That doesn’t mean you should scrap your social media marketing budget, though.


Stop: Assuming boosted posts will always work as well as they do now. As fewer News Feeds will show your content, paying to boost your posts won’t always increase your chances of being seen.

Start: Monitoring your boosted post successes and looking more into Facebook Ads. There’s been no word on how or if Facebook Ads are going to change, but Facebook’s cost per click (CPC) rate is often more affordable with better targeting than other online advertising spaces such as Google. Despite the News Feed changes, brands should still have access to a great deal of information about their audiences: location, age, and even likes and dislikes. This means targeted ads will continue to pay off as you highlight products, events, and experiences your audience could be interested in. What’s more, seeing one of your ads could entice someone to learn more about you – and maybe even join your new influencers group.


The changes to Facebook’s News Feed took many of us by surprise. But ultimately, I believe the steps Facebook is making to provide a meaningful gathering place for friends and family online will ultimately be a good thing, not just for us as humans, but for the companies we interact with, too.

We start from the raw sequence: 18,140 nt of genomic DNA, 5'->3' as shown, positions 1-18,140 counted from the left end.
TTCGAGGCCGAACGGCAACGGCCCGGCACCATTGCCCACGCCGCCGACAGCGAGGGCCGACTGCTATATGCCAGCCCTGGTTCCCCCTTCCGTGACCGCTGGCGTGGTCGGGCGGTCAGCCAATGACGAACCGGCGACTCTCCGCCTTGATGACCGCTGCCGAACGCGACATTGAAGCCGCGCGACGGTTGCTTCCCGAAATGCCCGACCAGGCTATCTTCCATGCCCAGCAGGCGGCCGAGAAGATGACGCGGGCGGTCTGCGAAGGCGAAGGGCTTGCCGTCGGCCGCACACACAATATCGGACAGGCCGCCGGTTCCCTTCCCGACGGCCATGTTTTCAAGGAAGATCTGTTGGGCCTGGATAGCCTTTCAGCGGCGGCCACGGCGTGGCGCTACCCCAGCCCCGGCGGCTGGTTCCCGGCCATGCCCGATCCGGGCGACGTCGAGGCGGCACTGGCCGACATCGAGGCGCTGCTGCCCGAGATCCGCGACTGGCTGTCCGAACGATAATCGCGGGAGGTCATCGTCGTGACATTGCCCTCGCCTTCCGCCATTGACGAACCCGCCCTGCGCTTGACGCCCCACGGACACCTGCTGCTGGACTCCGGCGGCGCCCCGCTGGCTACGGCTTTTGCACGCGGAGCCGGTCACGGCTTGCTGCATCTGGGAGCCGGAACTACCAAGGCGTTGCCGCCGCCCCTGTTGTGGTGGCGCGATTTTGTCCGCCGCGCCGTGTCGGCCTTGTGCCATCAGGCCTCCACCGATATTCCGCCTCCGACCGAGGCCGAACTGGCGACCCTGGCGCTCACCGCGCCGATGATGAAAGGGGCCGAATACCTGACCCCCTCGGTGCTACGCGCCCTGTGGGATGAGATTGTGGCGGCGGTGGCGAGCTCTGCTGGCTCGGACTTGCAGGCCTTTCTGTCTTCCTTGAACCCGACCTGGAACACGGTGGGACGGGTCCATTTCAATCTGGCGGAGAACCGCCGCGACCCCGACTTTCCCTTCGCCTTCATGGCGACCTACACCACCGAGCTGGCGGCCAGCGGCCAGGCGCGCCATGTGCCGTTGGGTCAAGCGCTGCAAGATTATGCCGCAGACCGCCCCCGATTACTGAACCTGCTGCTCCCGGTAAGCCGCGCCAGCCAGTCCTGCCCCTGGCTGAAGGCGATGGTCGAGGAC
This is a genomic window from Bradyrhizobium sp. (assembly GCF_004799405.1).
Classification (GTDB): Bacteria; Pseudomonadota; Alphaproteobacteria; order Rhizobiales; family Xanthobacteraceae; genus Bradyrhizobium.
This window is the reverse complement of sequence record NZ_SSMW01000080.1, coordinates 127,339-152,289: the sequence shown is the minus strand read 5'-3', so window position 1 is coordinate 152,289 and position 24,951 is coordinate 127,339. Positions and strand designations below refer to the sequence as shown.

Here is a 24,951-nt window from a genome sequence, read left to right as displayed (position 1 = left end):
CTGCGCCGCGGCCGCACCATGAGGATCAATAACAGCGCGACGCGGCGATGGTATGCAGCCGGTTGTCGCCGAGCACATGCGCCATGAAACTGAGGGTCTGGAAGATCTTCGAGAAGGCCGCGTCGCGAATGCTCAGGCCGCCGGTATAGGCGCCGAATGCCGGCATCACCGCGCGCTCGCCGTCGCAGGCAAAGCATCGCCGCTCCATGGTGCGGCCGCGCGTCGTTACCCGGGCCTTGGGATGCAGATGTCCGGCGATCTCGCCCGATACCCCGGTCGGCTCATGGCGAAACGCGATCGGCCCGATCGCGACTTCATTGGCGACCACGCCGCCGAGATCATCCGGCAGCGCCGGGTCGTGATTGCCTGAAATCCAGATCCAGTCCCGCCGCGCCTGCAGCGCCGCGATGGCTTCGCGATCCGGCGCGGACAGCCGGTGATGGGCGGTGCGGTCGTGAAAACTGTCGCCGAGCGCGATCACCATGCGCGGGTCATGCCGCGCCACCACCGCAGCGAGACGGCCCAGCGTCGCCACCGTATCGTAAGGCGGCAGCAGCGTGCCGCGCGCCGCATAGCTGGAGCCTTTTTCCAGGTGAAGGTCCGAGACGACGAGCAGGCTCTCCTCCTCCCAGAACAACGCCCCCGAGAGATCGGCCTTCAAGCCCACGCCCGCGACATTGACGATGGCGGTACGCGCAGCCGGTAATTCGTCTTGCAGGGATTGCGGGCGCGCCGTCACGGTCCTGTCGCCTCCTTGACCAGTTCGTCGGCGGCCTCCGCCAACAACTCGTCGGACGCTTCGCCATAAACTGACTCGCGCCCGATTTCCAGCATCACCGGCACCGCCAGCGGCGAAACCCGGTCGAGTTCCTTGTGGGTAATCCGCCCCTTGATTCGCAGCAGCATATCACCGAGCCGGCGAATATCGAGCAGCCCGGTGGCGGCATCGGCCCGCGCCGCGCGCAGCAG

Not sure if you can weather these Facebook changes alone? We hear you. Drop us a line so we can discuss how Dittoe PR can help manage your social media channels as the platforms continue to change.

Public Relations Summer Internship Call Out 2018

If you’re interested in experiencing PR agency life and gaining real-world knowledge and experience, then Dittoe Public Relations may be the place for you! We’re hiring public relations interns for summer 2018, and we want you to apply!


Here’s what you need to know:


Dittoe PR interns are responsible for assisting with the execution of strategic public relations and social media initiatives and contributing to the success of the firm’s clients, which span multiple industries. The internship position is an opportunity for detail-oriented, self-starters to develop a well-rounded public relations skillset in an energetic and challenging environment. The ideal candidate should have strong communication skills (both verbal and written), initiative, creativity, high energy and an outgoing personality. Interns will gain experience in media relations, research and analysis, reporting, writing and more.